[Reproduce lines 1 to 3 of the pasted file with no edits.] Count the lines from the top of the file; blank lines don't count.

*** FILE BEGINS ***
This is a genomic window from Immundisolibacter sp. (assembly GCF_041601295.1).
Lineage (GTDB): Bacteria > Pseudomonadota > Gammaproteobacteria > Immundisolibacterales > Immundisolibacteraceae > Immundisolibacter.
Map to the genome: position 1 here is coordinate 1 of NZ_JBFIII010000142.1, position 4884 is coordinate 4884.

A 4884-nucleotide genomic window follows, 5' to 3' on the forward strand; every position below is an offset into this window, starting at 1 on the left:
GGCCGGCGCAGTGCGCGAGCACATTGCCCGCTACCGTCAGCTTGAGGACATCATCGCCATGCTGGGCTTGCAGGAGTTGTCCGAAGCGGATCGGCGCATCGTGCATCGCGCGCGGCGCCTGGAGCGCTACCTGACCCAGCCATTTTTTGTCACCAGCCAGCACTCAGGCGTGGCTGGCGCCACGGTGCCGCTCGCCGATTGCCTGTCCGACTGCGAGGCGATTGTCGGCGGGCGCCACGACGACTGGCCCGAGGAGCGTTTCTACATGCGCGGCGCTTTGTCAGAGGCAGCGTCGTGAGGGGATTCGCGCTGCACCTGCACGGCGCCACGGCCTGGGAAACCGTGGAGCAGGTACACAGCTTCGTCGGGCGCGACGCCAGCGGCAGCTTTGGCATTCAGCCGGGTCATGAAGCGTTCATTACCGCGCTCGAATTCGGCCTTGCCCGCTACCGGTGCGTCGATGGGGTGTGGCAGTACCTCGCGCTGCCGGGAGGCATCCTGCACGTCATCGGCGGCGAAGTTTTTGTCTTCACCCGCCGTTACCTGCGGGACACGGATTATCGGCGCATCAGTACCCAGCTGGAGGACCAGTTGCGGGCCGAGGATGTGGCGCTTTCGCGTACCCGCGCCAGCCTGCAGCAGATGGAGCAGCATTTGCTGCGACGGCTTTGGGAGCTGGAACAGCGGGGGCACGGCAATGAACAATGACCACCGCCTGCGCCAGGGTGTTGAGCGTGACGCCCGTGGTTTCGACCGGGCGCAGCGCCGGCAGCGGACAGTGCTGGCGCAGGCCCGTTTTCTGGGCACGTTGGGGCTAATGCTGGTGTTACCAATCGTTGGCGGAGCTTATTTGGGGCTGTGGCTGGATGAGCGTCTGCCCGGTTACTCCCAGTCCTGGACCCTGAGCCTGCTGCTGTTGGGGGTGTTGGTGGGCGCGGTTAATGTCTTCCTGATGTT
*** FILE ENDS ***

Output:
This is a genomic window from Immundisolibacter sp. (assembly GCF_041601295.1).
Lineage (GTDB): Bacteria > Pseudomonadota > Gammaproteobacteria > Immundisolibacterales > Immundisolibacteraceae > Immundisolibacter.
Map to the genome: position 1 here is coordinate 1 of NZ_JBFIII010000142.1, position 4884 is coordinate 4884.